The Oakton Community College catalog states: Oakton Community College does not discriminate on the basis of race, color, creed, religion, national origin, disability, age, sex, sexual orientation, or marital status in admission to and participation in its educational programs, college activities and services, or employment practices.

In keeping with this policy of tolerance and non-discrimination, in this class all of us (myself included) should strive to:

  • Listen and give careful consideration to all ideas expressed in class, especially those that are different from our own, without attacking or demeaning the people who have those views, and
  • Avoid using insulting terms or telling offensive jokes when talking to or about individuals or groups.

IX.   Instructional Materials

Note: Current textbook information for each course and section is available on Oakton's Schedule of Classes.

Note: Current textbook information for each course and section is available on Oakton’s Schedule of Classes.

  • Colloquial Korean – The Complete Course for Beginners, Latest Edition,

By Danielle Ooyoung Pyun and In-Seok Kim.

  • A Korean/English dictionary of your choice.

X.    Methods of Evaluating Student Progress

1. Attendance 10%
2. Preparation and participation 10%
3. Presentation 40%
4. Exams 40%

Grading Scale:

1. A 100% - 90%
2. B 89% - 90%
3. C 79% - 70%
4. D 69% - 60%
5. F 59% and below

Workbook or electronic assignments must be done by students outside of the classroom in order to practice the course content. These assignments will count as 25% of the course final grade. Students need to have at least a D (60%) in this section in order to pass this course.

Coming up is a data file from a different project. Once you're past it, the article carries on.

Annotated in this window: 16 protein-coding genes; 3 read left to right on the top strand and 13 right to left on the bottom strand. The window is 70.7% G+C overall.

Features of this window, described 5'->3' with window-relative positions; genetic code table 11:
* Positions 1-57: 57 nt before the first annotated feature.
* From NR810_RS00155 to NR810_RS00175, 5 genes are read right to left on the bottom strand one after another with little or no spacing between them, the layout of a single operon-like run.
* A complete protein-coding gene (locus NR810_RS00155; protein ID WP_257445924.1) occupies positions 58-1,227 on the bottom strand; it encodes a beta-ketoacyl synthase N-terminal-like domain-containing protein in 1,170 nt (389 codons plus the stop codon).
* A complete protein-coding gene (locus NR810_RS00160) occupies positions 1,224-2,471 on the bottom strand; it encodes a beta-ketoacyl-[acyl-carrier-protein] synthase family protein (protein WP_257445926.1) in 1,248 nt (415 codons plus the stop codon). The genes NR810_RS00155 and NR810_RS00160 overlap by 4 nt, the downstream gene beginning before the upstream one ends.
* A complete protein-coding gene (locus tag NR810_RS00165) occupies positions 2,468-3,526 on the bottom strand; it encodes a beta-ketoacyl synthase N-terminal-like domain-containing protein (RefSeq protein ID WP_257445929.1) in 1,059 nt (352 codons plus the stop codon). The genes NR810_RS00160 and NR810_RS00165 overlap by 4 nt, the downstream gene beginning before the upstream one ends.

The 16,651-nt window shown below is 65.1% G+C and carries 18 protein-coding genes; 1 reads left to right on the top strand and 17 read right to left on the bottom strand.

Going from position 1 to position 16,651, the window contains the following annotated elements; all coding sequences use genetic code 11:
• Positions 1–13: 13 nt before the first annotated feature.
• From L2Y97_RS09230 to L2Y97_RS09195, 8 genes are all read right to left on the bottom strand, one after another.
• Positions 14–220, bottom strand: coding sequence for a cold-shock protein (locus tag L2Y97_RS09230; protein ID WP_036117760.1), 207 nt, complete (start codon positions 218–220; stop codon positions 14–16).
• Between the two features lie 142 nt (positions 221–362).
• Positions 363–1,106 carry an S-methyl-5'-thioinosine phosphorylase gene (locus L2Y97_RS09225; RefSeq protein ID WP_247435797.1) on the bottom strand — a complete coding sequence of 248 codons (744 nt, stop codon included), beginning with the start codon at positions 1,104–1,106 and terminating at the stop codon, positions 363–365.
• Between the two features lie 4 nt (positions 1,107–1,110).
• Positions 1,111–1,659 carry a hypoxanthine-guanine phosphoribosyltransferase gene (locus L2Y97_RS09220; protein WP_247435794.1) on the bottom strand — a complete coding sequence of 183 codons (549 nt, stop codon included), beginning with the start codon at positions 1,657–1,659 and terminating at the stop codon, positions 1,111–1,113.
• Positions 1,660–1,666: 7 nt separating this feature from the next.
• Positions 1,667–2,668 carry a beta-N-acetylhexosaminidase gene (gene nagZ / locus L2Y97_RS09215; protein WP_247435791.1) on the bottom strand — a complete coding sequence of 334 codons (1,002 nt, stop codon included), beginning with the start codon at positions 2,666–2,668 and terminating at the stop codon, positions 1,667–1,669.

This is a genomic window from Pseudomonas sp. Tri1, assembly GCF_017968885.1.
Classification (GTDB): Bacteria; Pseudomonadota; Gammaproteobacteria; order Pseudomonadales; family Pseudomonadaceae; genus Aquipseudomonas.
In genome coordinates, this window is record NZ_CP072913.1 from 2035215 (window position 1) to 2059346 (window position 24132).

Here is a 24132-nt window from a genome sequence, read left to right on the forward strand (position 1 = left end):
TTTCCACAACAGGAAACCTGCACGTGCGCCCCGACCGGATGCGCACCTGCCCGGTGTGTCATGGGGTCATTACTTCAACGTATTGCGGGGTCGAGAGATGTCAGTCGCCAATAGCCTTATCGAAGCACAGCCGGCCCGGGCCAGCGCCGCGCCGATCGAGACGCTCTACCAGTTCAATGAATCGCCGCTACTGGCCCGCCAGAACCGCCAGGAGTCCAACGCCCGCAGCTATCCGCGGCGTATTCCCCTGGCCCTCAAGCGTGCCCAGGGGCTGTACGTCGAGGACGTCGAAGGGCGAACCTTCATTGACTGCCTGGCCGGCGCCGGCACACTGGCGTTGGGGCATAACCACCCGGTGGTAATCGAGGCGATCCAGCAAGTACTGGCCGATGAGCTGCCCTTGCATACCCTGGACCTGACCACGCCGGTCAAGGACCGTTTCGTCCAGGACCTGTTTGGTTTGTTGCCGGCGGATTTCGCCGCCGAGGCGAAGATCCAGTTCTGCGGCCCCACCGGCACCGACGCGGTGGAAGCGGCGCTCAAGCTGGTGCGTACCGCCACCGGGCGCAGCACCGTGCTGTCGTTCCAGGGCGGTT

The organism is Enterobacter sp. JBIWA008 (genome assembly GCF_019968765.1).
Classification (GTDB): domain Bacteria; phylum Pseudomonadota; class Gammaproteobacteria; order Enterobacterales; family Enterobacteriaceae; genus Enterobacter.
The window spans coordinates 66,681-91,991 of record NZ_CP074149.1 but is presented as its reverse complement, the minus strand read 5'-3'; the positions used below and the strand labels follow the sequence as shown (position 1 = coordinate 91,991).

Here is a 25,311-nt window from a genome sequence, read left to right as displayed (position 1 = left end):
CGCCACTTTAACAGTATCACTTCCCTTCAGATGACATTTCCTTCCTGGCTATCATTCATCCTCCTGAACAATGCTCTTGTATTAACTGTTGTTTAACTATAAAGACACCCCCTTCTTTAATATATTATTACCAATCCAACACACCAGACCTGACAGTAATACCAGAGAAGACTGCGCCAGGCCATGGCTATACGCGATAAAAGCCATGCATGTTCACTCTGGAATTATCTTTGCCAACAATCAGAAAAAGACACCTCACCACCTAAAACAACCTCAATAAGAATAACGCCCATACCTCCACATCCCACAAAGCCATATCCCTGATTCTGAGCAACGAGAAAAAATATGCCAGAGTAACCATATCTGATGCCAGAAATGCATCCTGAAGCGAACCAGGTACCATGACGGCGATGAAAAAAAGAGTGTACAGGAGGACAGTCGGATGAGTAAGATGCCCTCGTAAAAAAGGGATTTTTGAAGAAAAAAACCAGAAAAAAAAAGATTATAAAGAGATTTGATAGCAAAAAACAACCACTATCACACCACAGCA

In this course at least one speaking exam is required.

XI.   Other Course Information

In this section, each instructor should specify policies on attendance, make-up exams, and late assignments.

Heritage speakers may not take this class.

Oakton has two Language Labs to support your language study. The Language Labs offer the perfect atmosphere for doing your lab homework, meeting with a language tutor, attending a conversation group, or working on a computer. You can find a variety of language specific resources and equipment: language reference books and other supplementary language materials, headphones with microphones, keyboard covers for typing in another language, and more. Language Lab personnel are always available to help students working individually. Visit one of the Language Labs today:

Des Plaines, Room 2446, 847.635.1612
Ray Hartstein (Skokie) Campus, Room C132, 847.635.1493

If you have a documented learning, psychological, or physical disability you may be entitled to reasonable academic accommodations or services. To request accommodations or services, contact the Access and Disability Resource Center at the Des Plaines or Skokie campus. All students are expected to fulfill essential course requirements. The College will not waive any essential skill or requirement of a course or degree program.

Oakton Community College is committed to maintaining a campus environment emphasizing the dignity and worth of all members of the community, and complies with all federal and state Title IX requirements.

Resources and support for
  • pregnancy-related and parenting accommodations; and
  • victims of sexual misconduct
can be found at

Resources and support for LGBTQ+ students can be found at

Electronic video and/or audio recording is not permitted during class unless the student obtains written permission from the instructor. In cases where recordings are allowed, such content is restricted to personal use only. Any distribution of such recordings is strictly prohibited. Personal use is defined as use by an individual student for the purpose of studying or completing course assignments.

For students who have been approved for audio and/or video recording of lectures and other classroom activities as a reasonable accommodation by Oakton’s Access Disabilities Resource Center (ADRC), applicable federal law requires instructors to permit those recordings. Such recordings are also limited to personal use. Any distribution of such recordings is strictly prohibited.

Violation of this policy will result in disciplinary action through the Code of Student Conduct.